2015 - 2017: Project funded by the Deutsche Forschungsgemeinschaft (DFG) (SP 1269/4-1)
Spörer: "Instructional Processes in Inclusive Learning Settings: Influences of Teacher-Student Interactions and Student-Student Interactions on Academic Achievement and Learning Behavior of Primary School Students"
Based on Helmke's (2010) model of learning and instruction, the present research project's key objective is to examine how inclusive learning settings influence changes in the academic achievement and learning behavior of primary school students. Building on recent research in inclusive education, it is anticipated that especially forms of individualized instruction are positively correlated with changes in students' academic and personal competences. Further, our aim is to analyze how teacher-student interactions and student-student interactions would be correlated with indicators of academic achievement and learning behavior. In our hypothesis, the intensity and quality of teacher-student and student-student interactions is assigned a mediational role in explaining the hypothesized effects of individualized instruction on students' changes in academic achievement and learning behavior. The planned investigations should be realized within a longitudinal classroom study with three measurement points across two school years. Ten inclusive learning classes with approx. 250 students will be accompanied in the fourth and fifth grade. At each measurement point, written standardized measures are used to collect information on students' academic achievement in reading, writing and mathematics. Further, questionnaire measures are used to assess students' academic and social self-concepts, their interests in learning, and students' self-reported quality of learning and instruction (e.g., classroom climate). Moreover, instruction in the domains of mathematics and German will be systematically and comprehensively observed by trained research assistants. By assessing instructional processes and their effects on different groups of students, our aim is to specify under which instructional conditions inclusive education is especially effective. These findings can contribute to corroborate models of effective inclusive education as well as to strengthen the quality of primary school teacher training.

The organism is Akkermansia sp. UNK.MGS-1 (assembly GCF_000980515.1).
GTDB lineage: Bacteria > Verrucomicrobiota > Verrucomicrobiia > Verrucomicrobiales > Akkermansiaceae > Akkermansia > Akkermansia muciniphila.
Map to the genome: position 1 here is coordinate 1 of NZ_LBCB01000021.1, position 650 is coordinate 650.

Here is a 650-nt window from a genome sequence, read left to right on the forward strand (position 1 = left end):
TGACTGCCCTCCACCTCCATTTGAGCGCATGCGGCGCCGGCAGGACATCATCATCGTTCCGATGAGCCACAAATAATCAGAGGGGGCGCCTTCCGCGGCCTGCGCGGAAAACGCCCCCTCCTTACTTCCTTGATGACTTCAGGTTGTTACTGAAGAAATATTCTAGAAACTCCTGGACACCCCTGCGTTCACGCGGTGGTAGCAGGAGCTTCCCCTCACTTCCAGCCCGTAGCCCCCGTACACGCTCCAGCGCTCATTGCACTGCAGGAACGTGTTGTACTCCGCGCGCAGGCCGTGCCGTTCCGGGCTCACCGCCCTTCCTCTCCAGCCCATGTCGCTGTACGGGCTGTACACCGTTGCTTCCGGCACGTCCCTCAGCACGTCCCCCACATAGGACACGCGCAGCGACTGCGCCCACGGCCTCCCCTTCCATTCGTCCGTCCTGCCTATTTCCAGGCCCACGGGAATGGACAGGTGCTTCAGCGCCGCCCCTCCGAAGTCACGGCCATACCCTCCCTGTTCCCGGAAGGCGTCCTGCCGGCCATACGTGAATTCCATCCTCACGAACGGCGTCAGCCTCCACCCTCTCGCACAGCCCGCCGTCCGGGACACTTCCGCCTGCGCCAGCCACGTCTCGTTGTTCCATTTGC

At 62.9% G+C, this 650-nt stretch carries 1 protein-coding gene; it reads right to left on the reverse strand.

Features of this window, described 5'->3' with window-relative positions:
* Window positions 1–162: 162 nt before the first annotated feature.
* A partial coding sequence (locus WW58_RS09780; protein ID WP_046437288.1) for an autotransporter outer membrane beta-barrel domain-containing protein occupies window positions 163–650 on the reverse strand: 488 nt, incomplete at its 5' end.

Spörer & Nottbusch: "Heterogeneity and Reading Competence: The Role of Institutional and Home Learning Environment"
Being able to read a text and to acquire meaning from what one has read is a universal cultural technique that is necessary to gain access to education, social and cultural life in modern societies (Bynner, Londra, Jones, Britain, & Unit, 2004). Largescale studies like PISA (OECD, 2010) documented that students' levels of reading competence relate to their environmental (e.g. social) conditions. Some of which are determined, for example differences in children's migrational background (Mücke & SchründerLenzen, 2010) or differences in their multilingual background (e.g. Artelt, Stanat, Schneider, & Schiefele, 2001; Baumert & Schümer, 2001). However, other environmental aspects of reading acquisition are not determined. These include but are not limited to: specific aspects of the home learning environment (such as the quality of literacy related materials or the quality of language input and literacy related activities) as well as aspects of the institutional learning environment (e.g. the quality of the teaching and classroom conditions (Melhuish et al., 2008)). Therefore, improving on the changeable environmental conditions promises to influence a child's reading acquisition in a positive way.
Following this idea, the aims of the present research project are (a) to investigate how changeable aspects of children’s learning environments at home and in the institutions contribute to their reading acquisition and its preconditions and (b) to analyze whether changeable aspects of children’s learning environments contribute in a similar way to their reading acquisition and its preconditions in heterogeneous learning groups. The planned investigations should be realized within a longitudinal study with three measurement points using the data of the NEPS start cohort 2. Thus, we provide a theoretical model that combines changeable aspects of institutional learning environment and home learning environment. We further plan to compare the effects of institutional and home learning environments with regard to their success in helping to foster reading acquisition of children from different high risk groups, namely multilingual children, children with a migrational background and children from families of low socio economic status.